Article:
So I was attracted to the premise of #Alive, a new zombie flick from Korea in which a young man wakes up to discover that the world outside his upper-floor apartment is overrun by snarling brain-eaters. This isn’t as entertaining as the similar-themed I Am Legend or Korea’s manic Train to Busan, but it will do on a lonely Saturday night. Release: 2020 Grade: B

 

 

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by Julie Schumacher

 

Don’t be misled, as I was, by the blurbs describing Schumacher’s book as a “biting satire” about university politics. The stakes in Shakespeare are too slight (or are treated that way). There isn’t a serious page to be found. It’s more Three Stooges than Catch-22: “verbal slapstick,” I’d call it – but I mean that as a compliment.

I haven’t been this pleasantly surprised by a comic novel since I discovered Janet Evanovich’s One for the Money 15 years ago. Evanovich’s Stephanie Plum novels and their assortment of New Jersey oddballs are somewhat less-sophisticated cousins to Schumacher’s collection of scholars at “Payne University.”

In most novels with a large ensemble of characters, I inwardly groan whenever the action shifts to some of them. There are always at least a few people who bore or irritate me, and I grow impatient to get back to the characters I really care about. Not so with Shakespeare. Every teacher, student, or staff member Schumacher introduces is a comic delight. 

 

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We Summon the Darkness

 

In old-school slasher flicks, the psychos were usually male and their victims were often female. But this is the post “Me Too” era, and so in We Summon the Darkness the roles have reversed. (OK, so that was a twist spoiler; but it’s not much of a twist.) Yet one thing hasn’t changed over the years: Old-school slashers were generally ridiculous, and that certainly holds true with this 2019 offering.  It’s well-produced — but not so well-written.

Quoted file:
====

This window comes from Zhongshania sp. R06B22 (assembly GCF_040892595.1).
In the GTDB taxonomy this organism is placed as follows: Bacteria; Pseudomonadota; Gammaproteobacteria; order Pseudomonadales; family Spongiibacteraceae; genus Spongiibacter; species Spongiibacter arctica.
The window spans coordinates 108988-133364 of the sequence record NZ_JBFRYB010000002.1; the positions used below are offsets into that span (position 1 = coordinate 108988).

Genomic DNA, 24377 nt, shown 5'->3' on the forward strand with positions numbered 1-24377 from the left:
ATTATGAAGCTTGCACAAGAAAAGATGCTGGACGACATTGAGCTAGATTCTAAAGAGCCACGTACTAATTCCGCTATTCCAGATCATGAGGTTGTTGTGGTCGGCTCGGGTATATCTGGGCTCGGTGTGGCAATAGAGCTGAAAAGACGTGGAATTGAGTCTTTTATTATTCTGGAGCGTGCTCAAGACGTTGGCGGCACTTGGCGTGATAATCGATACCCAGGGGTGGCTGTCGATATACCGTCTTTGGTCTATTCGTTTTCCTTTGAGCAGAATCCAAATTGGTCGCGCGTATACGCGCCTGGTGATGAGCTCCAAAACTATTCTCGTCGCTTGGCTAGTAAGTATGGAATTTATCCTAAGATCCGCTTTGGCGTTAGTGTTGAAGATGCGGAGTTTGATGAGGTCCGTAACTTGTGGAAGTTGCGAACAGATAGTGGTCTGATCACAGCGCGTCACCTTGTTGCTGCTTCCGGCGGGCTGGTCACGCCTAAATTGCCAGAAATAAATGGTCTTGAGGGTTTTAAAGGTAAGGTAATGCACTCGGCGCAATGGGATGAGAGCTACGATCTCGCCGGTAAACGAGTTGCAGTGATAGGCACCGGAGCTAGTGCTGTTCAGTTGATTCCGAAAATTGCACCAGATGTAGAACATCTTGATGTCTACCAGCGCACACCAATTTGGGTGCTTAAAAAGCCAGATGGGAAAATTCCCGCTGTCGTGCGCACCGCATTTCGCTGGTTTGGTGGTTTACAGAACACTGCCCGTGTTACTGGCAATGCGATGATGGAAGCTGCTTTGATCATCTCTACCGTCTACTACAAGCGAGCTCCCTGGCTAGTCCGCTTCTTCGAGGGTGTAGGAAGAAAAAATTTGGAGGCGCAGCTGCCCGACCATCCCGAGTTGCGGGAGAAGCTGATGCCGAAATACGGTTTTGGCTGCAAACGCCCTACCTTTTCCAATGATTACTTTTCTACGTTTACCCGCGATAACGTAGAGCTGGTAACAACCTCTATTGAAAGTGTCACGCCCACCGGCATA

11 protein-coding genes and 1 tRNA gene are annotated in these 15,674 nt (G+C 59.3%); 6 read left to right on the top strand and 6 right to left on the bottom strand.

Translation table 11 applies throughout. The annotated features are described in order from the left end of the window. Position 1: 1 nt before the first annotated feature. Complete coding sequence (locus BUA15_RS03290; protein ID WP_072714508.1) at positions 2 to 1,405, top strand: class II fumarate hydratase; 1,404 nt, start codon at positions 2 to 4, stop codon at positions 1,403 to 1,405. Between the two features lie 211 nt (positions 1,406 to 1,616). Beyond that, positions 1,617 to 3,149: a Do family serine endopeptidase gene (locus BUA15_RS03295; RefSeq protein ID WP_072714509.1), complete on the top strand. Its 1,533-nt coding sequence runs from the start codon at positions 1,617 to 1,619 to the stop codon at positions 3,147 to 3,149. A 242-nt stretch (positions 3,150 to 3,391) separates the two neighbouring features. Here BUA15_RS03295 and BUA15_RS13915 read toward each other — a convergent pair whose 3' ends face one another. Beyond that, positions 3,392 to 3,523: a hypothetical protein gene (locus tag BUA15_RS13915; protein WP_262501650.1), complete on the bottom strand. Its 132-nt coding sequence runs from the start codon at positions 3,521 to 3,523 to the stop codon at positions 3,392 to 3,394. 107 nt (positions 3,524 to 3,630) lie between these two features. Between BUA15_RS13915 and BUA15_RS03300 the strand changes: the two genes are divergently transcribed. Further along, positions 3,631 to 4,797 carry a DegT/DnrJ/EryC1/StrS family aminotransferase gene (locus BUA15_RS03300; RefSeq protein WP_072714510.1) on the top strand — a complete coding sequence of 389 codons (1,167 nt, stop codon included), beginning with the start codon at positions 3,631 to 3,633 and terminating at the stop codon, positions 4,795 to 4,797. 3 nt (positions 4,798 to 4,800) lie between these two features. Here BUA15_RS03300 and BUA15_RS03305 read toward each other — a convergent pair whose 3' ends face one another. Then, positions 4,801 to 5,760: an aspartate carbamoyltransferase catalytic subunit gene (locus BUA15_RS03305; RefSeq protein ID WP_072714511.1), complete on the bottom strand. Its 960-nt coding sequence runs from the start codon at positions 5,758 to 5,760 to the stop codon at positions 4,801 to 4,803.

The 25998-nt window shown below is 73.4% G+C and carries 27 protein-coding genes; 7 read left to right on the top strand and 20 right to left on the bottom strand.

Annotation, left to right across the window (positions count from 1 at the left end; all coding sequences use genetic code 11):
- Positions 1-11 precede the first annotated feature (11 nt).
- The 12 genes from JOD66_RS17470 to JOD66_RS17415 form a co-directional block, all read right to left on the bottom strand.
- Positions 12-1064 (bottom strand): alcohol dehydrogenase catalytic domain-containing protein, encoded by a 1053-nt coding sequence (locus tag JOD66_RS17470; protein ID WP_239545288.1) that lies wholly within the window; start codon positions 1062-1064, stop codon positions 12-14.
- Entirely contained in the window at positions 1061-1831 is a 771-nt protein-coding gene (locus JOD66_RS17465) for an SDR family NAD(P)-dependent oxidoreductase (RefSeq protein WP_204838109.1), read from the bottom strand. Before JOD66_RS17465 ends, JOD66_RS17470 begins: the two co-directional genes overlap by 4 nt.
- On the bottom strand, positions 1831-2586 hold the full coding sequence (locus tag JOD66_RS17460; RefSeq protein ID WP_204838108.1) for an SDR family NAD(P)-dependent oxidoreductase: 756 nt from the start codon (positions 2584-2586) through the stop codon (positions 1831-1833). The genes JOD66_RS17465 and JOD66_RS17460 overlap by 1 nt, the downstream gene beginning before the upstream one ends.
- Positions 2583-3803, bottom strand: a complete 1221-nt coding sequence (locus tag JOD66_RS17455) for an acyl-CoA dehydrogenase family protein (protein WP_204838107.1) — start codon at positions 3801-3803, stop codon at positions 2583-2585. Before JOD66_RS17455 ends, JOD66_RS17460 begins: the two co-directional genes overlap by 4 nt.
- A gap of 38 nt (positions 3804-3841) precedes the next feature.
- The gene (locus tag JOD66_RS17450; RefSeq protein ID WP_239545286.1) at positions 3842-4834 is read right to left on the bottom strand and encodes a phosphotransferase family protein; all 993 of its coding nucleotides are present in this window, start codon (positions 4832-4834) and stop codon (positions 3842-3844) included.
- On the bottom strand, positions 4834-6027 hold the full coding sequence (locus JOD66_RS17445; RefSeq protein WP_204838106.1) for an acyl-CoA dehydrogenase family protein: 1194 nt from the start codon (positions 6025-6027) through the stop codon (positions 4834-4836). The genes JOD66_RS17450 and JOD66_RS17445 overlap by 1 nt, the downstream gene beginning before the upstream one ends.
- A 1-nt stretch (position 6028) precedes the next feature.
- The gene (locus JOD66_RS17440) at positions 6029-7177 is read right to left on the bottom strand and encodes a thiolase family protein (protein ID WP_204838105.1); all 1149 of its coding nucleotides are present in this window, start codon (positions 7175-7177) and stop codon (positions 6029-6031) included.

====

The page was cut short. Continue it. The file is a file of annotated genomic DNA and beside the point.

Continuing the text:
Alexandra Daddario plays the alpha of three female dimwits who hook up with three equally dimwitted boys for a night of drinking and games at her parents’ isolated house. Bad things happen. You know the drill. Release: 2019 Grade: C-

 

Sidebar:

Alexandra Daddario, who stars and is listed as one of the film’s producers, gets to flex her acting chops in We Summon the Darkness. I hadn’t seen Daddario in anything since 2014’s True Detective, in which she memorably flexed a few other things (see below).

 

 

The video clip:

 

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by Soji Shimada

 

I guess you could call Shimada Japan’s answer to Agatha Christie, but I wouldn’t put him in Dame Agatha’s league. Crooked House is a locked-room murder mystery with all of the usual ingredients: an isolated group of suspects, most of whom have something to hide, but not necessarily murder; an eccentric detective to amaze everyone with his astounding deductions; and a convoluted, somewhat clever plot.

I say “somewhat” clever because I didn’t buy the resolution to the story, which is more “howdunit” than whodunit. I suppose that, theoretically, it’s possible that the crimes could be committed per Shimada’s plot. But man … it takes a great deal of goodwill on the readers’ part to buy into it.

 

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by Tucker Carlson

 

There’s a good reason that the left keeps targeting Fox News’s Tucker Carlson with advertiser boycotts. Unlike the Fox anchors who follow his nightly show, Sean Hannity and Laura Ingraham, Carlson is neither a lightweight Trump sycophant (Hannity), nor a smug, intellectually lazy yuck (Ingraham). Carlson is sharp, witty – and often right. In short, to the left he’s a formidable threat.

If you watch Carlson’s show (raising my hand), most of what he covers in 2019’s Ship of Fools is old news. His targets are familiar: Obama, environmentalists, illegal immigration, open borders, and … well, most issues that progressives hold near and dear.  But unlike so many of the talking heads out there, Carlson is passionate and persuasive.